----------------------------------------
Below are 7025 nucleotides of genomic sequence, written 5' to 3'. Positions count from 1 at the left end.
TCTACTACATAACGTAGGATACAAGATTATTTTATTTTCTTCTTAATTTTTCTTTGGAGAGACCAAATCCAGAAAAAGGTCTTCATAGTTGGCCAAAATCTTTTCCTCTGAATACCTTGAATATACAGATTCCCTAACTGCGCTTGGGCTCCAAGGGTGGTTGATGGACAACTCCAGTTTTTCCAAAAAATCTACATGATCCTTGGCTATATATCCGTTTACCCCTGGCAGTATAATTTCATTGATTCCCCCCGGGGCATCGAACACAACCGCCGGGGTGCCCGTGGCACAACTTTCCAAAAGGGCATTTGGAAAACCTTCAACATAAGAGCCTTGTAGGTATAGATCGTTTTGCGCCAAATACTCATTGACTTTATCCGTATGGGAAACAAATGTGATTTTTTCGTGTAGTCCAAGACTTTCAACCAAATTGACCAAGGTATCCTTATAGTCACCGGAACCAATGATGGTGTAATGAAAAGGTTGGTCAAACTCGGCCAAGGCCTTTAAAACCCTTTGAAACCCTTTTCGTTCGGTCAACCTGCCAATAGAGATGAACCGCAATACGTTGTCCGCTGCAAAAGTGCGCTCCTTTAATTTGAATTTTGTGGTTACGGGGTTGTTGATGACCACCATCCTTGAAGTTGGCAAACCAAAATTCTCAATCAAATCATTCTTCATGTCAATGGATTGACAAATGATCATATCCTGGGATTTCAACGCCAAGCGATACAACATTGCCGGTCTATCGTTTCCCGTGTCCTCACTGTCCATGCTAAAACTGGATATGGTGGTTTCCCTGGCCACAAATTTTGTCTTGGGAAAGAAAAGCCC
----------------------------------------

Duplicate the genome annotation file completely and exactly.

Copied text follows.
Below are 7025 nucleotides of genomic sequence, written 5' to 3'. Positions count from 1 at the left end.
TCTACTACATAACGTAGGATACAAGATTATTTTATTTTCTTCTTAATTTTTCTTTGGAGAGACCAAATCCAGAAAAAGGTCTTCATAGTTGGCCAAAATCTTTTCCTCTGAATACCTTGAATATACAGATTCCCTAACTGCGCTTGGGCTCCAAGGGTGGTTGATGGACAACTCCAGTTTTTCCAAAAAATCTACATGATCCTTGGCTATATATCCGTTTACCCCTGGCAGTATAATTTCATTGATTCCCCCCGGGGCATCGAACACAACCGCCGGGGTGCCCGTGGCACAACTTTCCAAAAGGGCATTTGGAAAACCTTCAACATAAGAGCCTTGTAGGTATAGATCGTTTTGCGCCAAATACTCATTGACTTTATCCGTATGGGAAACAAATGTGATTTTTTCGTGTAGTCCAAGACTTTCAACCAAATTGACCAAGGTATCCTTATAGTCACCGGAACCAATGATGGTGTAATGAAAAGGTTGGTCAAACTCGGCCAAGGCCTTTAAAACCCTTTGAAACCCTTTTCGTTCGGTCAACCTGCCAATAGAGATGAACCGCAATACGTTGTCCGCTGCAAAAGTGCGCTCCTTTAATTTGAATTTTGTGGTTACGGGGTTGTTGATGACCACCATCCTTGAAGTTGGCAAACCAAAATTCTCAATCAAATCATTCTTCATGTCAATGGATTGACAAATGATCATATCCTGGGATTTCAACGCCAAGCGATACAACATTGCCGGTCTATCGTTTCCCGTGTCCTCACTGTCCATGCTAAAACTGGATATGGTGGTTTCCCTGGCCACAAATTTTGTCTTGGGAAAGAAAAGCCC